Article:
It was like a Norman Rockwell painting, missing only the pot-bellied stove, cracker barrel and checkerboard.
Folks sat around Alvin Cullison's general store on Old Hanover Road in Boring chatting as the pendulum of the old oak-cased Regulator clock above the empty cold-meat case tick-tocked away the afternoon.
Mr. Cullison, at 86 a town elder, and Postmaster Mary Jane
Pusey, 38, who presides over the tiny Post Office that has occupied a corner of the store since 1880, chimed in with occasional observations as the talk leap-frogged here and there. The store itself was built in 1854.
An old iron letter box beside a small Christmas tree invites children to deposit letters for Santa Claus. "If they put a return envelope with a stamp, Santa will write back," promised Ms. Pusey, postmaster for 11 years.
"People come from all over the country, including Boring, Oregon, the only other Boring, to see this Post Office and take pictures of it. There aren't many like it left," Ms. Pusey said as she adjusted the Tiffany-style stained-glass lampshade above her desk.
Outside, a yellow school bus arrived. Laughing youngsters swinging book bags --ed in, gulped an after-class soda and raced out again, intent on an afternoon's freedom before supper and homework.
"It's serene," Ms. Pusey said of the tiny village set in rolling countryside in northwestern Baltimore County. "I feel blessed. It's like living in a time warp. I don't adjust well to the 'progress' that you see around you. There's a rhythm of life that we have here that they've lost downtown. The seasons dictate the pace of life."
The town of Boring -- the name was changed from Fairview in 1905 in honor of David J. Boring, appointed in 1880 as the first postmaster -- is one of many similar enclaves spotted around the county.
Some were founded as farming centers, while others were built as way stations along the expanding railroad networks. The old Western Maryland Railway line, now part of CSX, crosses Old Hanover Road three times in Boring.
Boring is on the arc of Old Hanover Road, with Woodensburg at one end and Fowblesburg at the other. Once a toll road paved with cobblestones, the road follows an old Indian trail and enabled horse-drawn wagons to avoid Starr Hill on the Hanover Pike, according to Mildred Nolte, 91, Boring's oldest resident.
The town's name always provokes jokes, so residents have worked out a smiling stock rejoinder: "It's never boring in Boring."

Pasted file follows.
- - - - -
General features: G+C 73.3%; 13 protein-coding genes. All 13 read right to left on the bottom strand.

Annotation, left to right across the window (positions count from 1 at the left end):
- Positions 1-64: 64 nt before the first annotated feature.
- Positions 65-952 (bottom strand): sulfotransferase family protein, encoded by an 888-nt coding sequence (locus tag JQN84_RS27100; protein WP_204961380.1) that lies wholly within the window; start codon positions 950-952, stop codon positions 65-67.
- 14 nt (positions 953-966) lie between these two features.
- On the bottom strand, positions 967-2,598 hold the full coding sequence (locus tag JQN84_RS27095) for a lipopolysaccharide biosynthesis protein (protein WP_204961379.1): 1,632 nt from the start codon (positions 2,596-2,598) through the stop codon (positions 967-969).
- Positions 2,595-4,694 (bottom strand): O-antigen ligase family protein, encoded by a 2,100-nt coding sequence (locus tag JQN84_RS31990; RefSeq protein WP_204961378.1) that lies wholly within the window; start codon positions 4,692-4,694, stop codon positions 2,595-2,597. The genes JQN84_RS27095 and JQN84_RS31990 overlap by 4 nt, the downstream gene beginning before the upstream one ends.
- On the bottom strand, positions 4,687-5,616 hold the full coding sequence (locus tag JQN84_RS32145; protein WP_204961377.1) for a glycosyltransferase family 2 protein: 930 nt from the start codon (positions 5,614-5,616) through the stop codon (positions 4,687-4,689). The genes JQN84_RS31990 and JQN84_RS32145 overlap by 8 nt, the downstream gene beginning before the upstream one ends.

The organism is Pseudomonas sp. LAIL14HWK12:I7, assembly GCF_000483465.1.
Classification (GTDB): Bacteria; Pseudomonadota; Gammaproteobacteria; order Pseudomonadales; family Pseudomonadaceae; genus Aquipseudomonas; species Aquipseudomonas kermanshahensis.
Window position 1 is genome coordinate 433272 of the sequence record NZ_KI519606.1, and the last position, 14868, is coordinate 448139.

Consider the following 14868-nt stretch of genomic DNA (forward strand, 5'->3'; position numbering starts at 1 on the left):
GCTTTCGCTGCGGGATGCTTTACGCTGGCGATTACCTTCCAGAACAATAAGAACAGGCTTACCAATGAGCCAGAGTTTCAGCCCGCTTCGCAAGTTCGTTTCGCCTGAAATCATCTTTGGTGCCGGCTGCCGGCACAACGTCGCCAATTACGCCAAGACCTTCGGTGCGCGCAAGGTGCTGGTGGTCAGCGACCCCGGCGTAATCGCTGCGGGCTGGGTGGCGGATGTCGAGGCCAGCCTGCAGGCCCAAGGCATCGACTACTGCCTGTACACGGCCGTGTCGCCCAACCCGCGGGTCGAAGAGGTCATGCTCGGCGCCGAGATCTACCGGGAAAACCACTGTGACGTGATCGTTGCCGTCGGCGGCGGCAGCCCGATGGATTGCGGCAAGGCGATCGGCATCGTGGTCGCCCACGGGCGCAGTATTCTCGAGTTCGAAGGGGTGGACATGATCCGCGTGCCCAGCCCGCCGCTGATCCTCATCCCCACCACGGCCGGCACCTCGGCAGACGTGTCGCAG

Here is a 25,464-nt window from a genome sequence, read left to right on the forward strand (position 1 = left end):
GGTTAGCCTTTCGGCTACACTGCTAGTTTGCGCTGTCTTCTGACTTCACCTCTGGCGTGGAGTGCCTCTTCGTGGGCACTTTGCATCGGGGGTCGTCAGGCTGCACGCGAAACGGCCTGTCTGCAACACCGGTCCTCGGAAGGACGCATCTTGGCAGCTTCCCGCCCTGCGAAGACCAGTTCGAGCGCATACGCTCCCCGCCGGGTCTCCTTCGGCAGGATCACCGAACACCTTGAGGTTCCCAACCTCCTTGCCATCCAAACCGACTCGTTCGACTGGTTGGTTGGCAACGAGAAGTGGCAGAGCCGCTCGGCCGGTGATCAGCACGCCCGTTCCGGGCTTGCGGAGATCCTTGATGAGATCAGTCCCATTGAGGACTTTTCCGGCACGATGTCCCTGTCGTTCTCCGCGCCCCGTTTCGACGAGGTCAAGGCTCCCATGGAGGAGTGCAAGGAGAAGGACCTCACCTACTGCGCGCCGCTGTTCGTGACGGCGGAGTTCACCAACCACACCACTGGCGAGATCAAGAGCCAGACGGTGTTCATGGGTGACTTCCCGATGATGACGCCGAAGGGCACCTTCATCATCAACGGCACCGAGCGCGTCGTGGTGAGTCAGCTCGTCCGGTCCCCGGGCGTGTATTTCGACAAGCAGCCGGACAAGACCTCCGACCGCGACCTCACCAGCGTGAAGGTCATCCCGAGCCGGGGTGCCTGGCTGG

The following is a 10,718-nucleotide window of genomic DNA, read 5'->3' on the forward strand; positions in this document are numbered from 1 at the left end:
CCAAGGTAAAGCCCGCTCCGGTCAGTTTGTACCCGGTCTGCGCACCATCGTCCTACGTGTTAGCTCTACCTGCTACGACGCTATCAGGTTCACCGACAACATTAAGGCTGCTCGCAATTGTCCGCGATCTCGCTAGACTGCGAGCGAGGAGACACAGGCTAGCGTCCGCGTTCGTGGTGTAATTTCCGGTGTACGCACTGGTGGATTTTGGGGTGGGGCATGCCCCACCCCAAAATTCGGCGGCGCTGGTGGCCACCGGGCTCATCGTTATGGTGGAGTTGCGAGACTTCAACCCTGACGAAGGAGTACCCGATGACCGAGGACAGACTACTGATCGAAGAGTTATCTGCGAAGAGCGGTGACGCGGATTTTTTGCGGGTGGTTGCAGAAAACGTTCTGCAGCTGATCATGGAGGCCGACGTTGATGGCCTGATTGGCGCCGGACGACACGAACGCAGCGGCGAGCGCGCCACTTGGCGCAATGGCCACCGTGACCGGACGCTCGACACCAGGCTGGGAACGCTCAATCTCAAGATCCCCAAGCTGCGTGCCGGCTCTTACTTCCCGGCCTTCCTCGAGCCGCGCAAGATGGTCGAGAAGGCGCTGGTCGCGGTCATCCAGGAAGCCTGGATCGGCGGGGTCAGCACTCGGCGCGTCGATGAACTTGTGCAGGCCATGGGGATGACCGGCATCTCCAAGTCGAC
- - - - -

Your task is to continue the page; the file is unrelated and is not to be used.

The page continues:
Life is about to get even livelier, however. Bingo three nights a week began at the Boring Fire Hall Dec. 10 as a joint venture between the Boring and Reisterstown Volunteer Fire Companies.
The change has ended the popular Boring Auctions at the fire hall, and the Boring United Methodist Church must find a new venue for its affairs.
Development in the area has increased traffic volume through Boring along Pleasant Grove and Old Hanover Roads, but the village remains basically unspoiled, said Walter M. DeVilbiss Sr., 68.
A few new houses are interspersed among old homes, many with Victorian gingerbread, in town and on the outlying farms. The only intensive development is the 18 to 20 expensive new houses on Mamopa Court, at the edge of Boring.
"We don't want it to change," said Mr. DeVilbiss, a native who commuted downtown for 44 years, first by rail and then by car, but who always relished the return to his rural retreat.
"You can still sit out on your porch in the summer and enjoy it. The majority of the people are longtime residents, and everyone knows everyone else," said his wife, Virginia.
Nearby is the old frame house where Mr. DeVilbiss was born. His son and grandchildren live there now.
Although Boring is encircled by farmland, the village remains residential, Mr. DeVilbiss said, a bedroom community for area commercial centers, including Baltimore, Towson, Hunt Valley, Owings Mills, Westminster, and Hanover, Pa.
The lack of water and sewer lines -- and Baltimore County's policy against extending them in rural areas -- has saved Boring from developers intent on subdividing farms into housing tracts, Mrs. DeVilbiss said.
"We don't have it, and we don't want it," she asserted.
Back at the store, Mr. Cullison said that when his father bought it in 1925 he stocked everything from feed, seed and fertilizer to fresh eggs, meat and household staples.
Today, only a few bottles and cans line the near-empty shelves, and other goods are scarce as well. The feed business died 20 years ago, groceries went, and then the gas pump, he said.
"I just about break even," Mr. Cullison said. "It's a dead horse. An independent grocery can't survive anymore. We can't carry the stock like the chain stores. I can go to the chain store and buy anything cheaper than the wholesaler sells it to me."